On April 30, the Michigan Marijuana Regulatory Agency (MRA) established through Gov. Whitmer’s Executive Order 2019-7. Led by Executive Director Andrew Brisbo, the MRA implements fresh practices to streamline the application process and ensure safe access to marijuana products. This agency replaces the Medical Marijuana Licensing Board, whose inefficiencies became notorious among potential applicants.
Since it’s conception last week, the MRA jump started on several initiatives and plans for the 2020 fiscal year. Furthermore, we listed updates you should know about if you’re thinking about applying for an adult-use license.
Effective May 1, 2019, Michigan marijuana patients who applied for their marijuana registry card online may now use their approval email as a temporary license. Through this regulation, patients will receive their medication the same day they’re approved. Furthermore, this approval email is valid until patients receive their card in the mail and for 10 days from the email’s stamped date.
Additionally, expect the MRA to publish licensed provisioning center guidance concerning approval emails as temporary substitutes.
Earlier last week, the Court of Claims issued several orders relating to the operation of unlicensed facilities and access to caregiver products. While the MRA reviewed these orders, they are still evaluating whether any further legal action is appropriate.
The MRA will review applications for applicants that paid a fee but never submitted a complete application, therefore never having it considered by the MMLB. Reviews include applicants that:
Soon, the MRA will provide applicants an approval or denial of their application.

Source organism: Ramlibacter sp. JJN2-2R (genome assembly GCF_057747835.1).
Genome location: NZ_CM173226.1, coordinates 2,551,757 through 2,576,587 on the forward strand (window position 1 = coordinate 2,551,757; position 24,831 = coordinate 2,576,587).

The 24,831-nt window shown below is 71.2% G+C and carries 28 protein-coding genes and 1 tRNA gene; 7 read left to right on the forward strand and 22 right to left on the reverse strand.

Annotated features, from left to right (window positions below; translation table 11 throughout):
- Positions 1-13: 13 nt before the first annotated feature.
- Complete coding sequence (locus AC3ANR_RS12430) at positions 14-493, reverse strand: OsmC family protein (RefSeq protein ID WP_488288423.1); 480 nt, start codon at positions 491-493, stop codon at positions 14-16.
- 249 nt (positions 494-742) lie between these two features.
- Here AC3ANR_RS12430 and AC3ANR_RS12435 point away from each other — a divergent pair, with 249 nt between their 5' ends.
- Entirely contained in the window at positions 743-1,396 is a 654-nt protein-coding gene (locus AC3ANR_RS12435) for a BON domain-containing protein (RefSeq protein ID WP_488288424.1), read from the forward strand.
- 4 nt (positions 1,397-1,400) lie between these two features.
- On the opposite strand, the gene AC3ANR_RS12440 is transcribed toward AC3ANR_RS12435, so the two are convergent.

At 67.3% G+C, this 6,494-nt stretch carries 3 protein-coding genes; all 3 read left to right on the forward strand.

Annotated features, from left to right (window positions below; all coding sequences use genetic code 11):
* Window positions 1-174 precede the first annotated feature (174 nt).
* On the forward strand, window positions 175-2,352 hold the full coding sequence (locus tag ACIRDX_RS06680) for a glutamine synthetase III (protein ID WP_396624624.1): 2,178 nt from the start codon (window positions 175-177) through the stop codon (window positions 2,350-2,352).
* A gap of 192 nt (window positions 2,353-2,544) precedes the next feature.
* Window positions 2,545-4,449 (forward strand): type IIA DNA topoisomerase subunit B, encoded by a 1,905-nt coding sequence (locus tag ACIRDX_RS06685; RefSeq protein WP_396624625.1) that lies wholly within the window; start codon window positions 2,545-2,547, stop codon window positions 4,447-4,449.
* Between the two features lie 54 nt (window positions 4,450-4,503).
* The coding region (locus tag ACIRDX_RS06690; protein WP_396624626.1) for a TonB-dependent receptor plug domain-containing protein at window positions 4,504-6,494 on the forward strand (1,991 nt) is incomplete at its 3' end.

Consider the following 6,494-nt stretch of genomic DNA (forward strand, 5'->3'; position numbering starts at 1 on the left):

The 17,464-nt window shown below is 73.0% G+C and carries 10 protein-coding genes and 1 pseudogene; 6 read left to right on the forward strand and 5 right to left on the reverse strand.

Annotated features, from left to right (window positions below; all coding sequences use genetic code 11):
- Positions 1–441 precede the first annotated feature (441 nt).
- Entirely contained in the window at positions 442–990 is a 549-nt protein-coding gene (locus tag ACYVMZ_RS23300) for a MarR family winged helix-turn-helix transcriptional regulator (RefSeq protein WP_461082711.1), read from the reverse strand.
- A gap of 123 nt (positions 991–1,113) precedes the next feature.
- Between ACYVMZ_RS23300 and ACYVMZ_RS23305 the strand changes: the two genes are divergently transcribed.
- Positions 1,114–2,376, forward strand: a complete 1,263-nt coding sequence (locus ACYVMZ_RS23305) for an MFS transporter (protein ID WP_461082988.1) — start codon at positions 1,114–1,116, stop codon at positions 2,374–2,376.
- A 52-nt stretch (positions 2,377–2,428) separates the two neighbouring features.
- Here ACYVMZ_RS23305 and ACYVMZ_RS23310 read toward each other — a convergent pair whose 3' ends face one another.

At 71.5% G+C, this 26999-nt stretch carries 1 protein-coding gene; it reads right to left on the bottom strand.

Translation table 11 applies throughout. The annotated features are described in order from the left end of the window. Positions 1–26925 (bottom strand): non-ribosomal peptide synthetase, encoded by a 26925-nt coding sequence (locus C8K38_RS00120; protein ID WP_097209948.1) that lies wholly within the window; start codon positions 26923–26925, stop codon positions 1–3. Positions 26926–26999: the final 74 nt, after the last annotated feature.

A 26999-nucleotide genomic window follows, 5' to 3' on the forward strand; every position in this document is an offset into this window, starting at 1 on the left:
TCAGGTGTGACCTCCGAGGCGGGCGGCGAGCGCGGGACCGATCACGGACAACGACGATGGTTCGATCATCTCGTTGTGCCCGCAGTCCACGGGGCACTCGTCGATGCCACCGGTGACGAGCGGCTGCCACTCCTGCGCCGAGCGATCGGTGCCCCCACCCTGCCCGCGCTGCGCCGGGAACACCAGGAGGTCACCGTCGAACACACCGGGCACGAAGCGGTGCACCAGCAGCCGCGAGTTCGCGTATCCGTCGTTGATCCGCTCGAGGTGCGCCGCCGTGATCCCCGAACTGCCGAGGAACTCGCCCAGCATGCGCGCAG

Until further notice, the MRA won’t take disciplinary action against licensees in the following circumstances:
Additionally, licensed growers and processors must:
According to spokesman David Harns, the MRA currently staffs 102 full-time employees and holds a 2019 budget of roughly $19.7 million. However, 2020 fiscal year recommendations would increase the agency’s workforce to 150 full-time employees and funding to $22 million. Mainly, this is to handle the additional workload of the adult-use pot market.
Additionally, Harns says that the MRA will issue emergency rules for adult-use marijuana by June or July. Additionally, they will likely begin taking applications in September or October.
Before last week, the former MMLB held hours-long meetings each month that sparked intense debate, disagreements and appeals among applicants. The largely unproductive meetings amounted to a weeks to months-long backlog of medical marijuana license applications, and frustrated applicants who felt unfairly treated by random board denials.
Now, the state is processing applications as they come in. MRA will also report directly to the governor, but continue to rely on LARA for services like financial and human resources services.
The MRA is required by the Michigan Regulation and Taxation Marihuana Act (MRTMA) to develop a plan to promote and encourage participation in the marijuana industry by communities that have been disproportionately impacted by marijuana prohibition and enforcement.
Until then, the agency hopes that these survey results will help positively impact those communities through implementation of this plan. The survey’s questions will concern the following subjects:
The survey can be found here and holds a firm deadline of May 8th, 2019.
Overall, the MRA already seems far more effective than the MMLB. Through this, Michigan is suited to avoid the pitfalls states like California and Oregon experienced.
Michigan holds the tools, timing and governmental support to materialize a well-regulated and business-savvy cannabis industry. With an 100% application success rate in the past 18 months, Cannabis Legal Group possesses the expertise to help you enter this promising market. Contact us today for a legal consultation about your cannabusiness goals.
Get in Touch With Michigan's Most Trusted Cannabis Law Firm